Almost 100 people attended a program marking the 40th anniversary of the 1978 Rocky Mount Sanitation Workers’ Strike, sponsored by the Phoenix Historical Society at BTW Community Center on Saturday, October 13, 2018. A highlight of the program was the reading of a city council resolution, passed earlier that week, recognizing the strike and honoring the courage of the workers. Read by PHS member and city interim planning director JoSeth Bocook, the resolution ends with:
Now, therefore, be it resolved, that the City of Rocky Mount does hereby apologize to the family of Alexander Evans and the sanitation workers for the actions taken by City Government in 1978 and recognizes that the actions of the sanitation workers and their community supporters in 1978 made an improvement in racial justice in Rocky Mount.
Five of the former workers from 1978, Leonard Giles, Willie Moody, Robert Smith, English Edmondson and Rudolph Edmondson, as well as Marjorie Evans, widow of Alexander Evans, were present to receive the apology and copy of the resolution from Councilman Reuben Blackwell. Leonard Giles, the strike leader in 1978, spoke for the workers. To explain their action to go on strike in defense of Evans, their wrongly accused co-worker, Giles made Biblical reference by saying “Yes, we are our brother's keeper.” Giles remembered “When we went on strike, the first person to come to us was Naomi Green. She told us to stick together and it was time someone stood up to the city of Rocky Mount.” Green was the local leader of Southern Christian Leadership Conference, which came to the aid of the sanitation workers.
Richard Petway spoke on behalf of the Rocky Mount City Workers Association-UE Local 150, which claims its origins in the 1978 strike. Petway urged the city to meet and confer with the Union to resolve issues with city workers and called on the city to agree to allow voluntary payroll deduction of union dues, as other cities in North Carolina have.
Panel speaker Sue Perry Cole, former director of Eastern Carolina Legal Services, recalled the leadership of Naomi Green in the 1983 voting rights suit that led to a fair and racially balanced ward system for the election of the Rocky Mount city council. Sue Perry Cole also recalled the service of the late Antonia Lawrence, who along with Quentin Sumner served as Evans' attorneys in the 1978 case. PHS member Doris Stith, who chaired the program, read a statement from Sumner, now a Superior Court judge, in which he called Evans a “legend of the workers' rights movement.”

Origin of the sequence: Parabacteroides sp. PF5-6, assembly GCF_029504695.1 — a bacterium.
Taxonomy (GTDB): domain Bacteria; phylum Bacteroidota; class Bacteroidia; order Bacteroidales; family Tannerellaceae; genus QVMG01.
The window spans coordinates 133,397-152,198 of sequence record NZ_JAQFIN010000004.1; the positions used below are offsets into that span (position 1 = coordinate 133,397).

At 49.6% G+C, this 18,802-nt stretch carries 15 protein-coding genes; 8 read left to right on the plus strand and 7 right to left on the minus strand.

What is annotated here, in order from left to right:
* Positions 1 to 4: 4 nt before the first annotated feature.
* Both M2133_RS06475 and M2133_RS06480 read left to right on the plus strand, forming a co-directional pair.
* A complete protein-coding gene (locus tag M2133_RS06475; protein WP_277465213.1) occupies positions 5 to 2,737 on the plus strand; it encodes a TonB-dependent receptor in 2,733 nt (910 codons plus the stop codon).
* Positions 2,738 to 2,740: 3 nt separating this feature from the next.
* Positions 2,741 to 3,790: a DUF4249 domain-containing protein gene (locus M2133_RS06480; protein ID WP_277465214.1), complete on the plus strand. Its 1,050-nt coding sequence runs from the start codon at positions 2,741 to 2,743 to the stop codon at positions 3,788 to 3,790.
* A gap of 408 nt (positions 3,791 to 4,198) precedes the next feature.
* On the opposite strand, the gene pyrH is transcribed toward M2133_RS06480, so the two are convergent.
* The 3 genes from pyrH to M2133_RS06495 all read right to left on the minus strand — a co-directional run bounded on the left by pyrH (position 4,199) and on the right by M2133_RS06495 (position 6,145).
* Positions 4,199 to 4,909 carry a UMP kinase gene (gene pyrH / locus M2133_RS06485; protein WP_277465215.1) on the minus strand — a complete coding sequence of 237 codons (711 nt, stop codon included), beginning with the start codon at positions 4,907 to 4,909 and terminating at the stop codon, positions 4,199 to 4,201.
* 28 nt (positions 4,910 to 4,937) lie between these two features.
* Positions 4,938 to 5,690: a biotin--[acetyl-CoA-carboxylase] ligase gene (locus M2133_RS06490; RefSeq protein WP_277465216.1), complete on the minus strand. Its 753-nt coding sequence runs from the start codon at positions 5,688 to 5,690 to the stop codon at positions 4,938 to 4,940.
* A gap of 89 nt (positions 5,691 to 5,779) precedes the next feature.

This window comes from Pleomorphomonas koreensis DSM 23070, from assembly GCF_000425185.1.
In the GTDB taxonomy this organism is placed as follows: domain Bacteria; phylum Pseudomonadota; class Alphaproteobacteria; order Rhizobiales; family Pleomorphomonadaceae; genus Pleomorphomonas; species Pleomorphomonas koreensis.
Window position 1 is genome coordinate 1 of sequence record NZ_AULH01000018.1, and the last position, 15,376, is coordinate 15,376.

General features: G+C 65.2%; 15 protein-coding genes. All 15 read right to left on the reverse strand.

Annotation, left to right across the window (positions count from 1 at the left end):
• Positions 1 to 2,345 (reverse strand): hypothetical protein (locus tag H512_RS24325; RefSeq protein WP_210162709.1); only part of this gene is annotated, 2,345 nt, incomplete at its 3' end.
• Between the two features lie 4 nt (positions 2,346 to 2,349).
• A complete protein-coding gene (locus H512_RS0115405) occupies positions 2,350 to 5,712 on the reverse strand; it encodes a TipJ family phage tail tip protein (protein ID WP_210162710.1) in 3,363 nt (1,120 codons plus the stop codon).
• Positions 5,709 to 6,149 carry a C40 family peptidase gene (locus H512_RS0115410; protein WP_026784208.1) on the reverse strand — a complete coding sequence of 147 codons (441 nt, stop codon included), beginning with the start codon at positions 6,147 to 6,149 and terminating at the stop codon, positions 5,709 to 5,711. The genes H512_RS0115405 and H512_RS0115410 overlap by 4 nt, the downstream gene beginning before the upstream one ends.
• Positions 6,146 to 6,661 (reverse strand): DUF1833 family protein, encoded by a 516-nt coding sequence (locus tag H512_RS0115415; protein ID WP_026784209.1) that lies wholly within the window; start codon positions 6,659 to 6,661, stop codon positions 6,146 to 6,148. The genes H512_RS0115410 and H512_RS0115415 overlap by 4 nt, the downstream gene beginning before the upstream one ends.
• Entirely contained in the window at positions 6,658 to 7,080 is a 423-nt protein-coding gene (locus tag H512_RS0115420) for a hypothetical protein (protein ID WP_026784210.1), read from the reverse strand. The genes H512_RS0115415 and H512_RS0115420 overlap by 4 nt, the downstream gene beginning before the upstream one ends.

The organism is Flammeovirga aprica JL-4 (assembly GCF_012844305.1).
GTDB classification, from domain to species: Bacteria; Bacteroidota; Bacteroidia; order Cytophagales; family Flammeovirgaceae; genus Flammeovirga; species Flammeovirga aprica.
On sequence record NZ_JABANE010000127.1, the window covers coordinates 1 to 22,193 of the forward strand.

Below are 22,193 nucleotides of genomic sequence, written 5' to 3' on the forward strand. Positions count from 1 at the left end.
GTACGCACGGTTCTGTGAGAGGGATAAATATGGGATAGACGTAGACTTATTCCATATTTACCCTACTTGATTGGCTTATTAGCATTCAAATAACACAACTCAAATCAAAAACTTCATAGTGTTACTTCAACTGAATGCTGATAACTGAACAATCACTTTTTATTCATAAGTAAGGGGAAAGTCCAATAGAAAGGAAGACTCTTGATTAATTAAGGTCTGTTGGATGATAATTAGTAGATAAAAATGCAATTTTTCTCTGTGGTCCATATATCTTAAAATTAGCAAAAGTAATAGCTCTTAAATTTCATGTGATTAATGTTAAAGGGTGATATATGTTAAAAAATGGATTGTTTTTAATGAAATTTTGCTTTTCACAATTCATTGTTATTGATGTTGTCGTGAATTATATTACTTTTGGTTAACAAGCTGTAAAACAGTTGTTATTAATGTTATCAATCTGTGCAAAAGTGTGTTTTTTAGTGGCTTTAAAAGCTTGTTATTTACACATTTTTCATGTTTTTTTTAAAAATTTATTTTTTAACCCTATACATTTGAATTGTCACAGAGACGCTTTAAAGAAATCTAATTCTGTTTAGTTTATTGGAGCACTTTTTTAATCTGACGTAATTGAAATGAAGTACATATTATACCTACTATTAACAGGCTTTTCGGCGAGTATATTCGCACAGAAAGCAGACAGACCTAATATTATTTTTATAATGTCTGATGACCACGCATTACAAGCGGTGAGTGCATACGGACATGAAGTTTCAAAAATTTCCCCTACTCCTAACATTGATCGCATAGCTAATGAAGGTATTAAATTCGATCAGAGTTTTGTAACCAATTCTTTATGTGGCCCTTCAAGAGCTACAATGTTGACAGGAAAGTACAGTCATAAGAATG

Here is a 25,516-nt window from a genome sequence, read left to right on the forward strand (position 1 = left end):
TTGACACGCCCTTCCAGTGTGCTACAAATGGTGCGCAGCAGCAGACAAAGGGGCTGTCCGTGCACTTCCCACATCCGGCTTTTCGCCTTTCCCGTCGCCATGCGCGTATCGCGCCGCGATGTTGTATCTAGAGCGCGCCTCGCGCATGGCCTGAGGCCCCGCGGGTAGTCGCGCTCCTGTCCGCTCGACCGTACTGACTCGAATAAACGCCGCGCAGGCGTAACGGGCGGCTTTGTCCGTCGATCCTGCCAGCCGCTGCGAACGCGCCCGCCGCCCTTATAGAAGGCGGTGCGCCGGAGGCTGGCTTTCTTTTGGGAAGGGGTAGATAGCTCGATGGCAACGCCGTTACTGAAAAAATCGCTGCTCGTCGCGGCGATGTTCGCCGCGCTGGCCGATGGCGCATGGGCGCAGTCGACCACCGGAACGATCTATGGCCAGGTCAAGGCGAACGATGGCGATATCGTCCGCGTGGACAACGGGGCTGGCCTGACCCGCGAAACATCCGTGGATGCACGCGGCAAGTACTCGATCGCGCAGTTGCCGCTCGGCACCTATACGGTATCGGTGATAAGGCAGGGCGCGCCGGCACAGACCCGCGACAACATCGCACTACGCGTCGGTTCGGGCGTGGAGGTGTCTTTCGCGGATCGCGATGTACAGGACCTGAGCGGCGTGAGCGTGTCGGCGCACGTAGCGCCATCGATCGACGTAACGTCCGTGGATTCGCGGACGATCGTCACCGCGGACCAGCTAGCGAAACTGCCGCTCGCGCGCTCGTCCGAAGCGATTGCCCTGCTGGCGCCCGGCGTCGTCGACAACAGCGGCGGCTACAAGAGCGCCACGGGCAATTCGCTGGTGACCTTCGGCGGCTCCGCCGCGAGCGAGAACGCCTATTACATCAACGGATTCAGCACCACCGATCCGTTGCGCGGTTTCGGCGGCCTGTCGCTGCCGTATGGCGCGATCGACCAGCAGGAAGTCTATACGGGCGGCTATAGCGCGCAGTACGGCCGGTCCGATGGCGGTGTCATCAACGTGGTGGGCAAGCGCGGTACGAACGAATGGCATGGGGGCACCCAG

Panel speaker Saladin Muhammad of Black Workers for Justice and UE Local 150 called on city manager Rochelle Small-Toney to distribute a copy of city council resolution on the 1978 strike to all city employees. Muhammad also recalled that the 1978 strike influenced the struggle of Rocky Mount K-Mart workers in 1981 and the formation of Black Workers For Justice with Alexander Evans as first chairperson. Muhammad also noted that three members of the BWFJ joined Naomi Green as plaintiffs in the 1983 voting rights lawsuit, which is also seen as an outgrowth of the 1978 strike.
Rev. Thomas L. Walker, who was the leader of the Concerned Citizens Association that supported the striking workers, said he learned from the strike that “when the mayor or city manager doesn't come to work, no one notices; but when the sanitation workers don't come to work, the city comes to a halt. It is truly the blue collar, hard hat workers who make the city run.”
The Phoenix Historical Society gave special recognition to Alexander Evans (1934-2007) and Naomi Green (1930-1999), who played key roles in the 1978 strike, for their lifelong service as outstanding freedom fighters in the Nash and Edgecombe County area. Evans' widow Marjorie and Green's daughter Jean Ann Pryor accepted on their behalf. In addition to serving as first chair of BWFJ, Evans was also a leader in the Bloomer Hill Community of Whitakers. Green is recognized as Rocky Mount and Edgecombe County's foremost champion of civil rights, workers’ rights and welfare rights.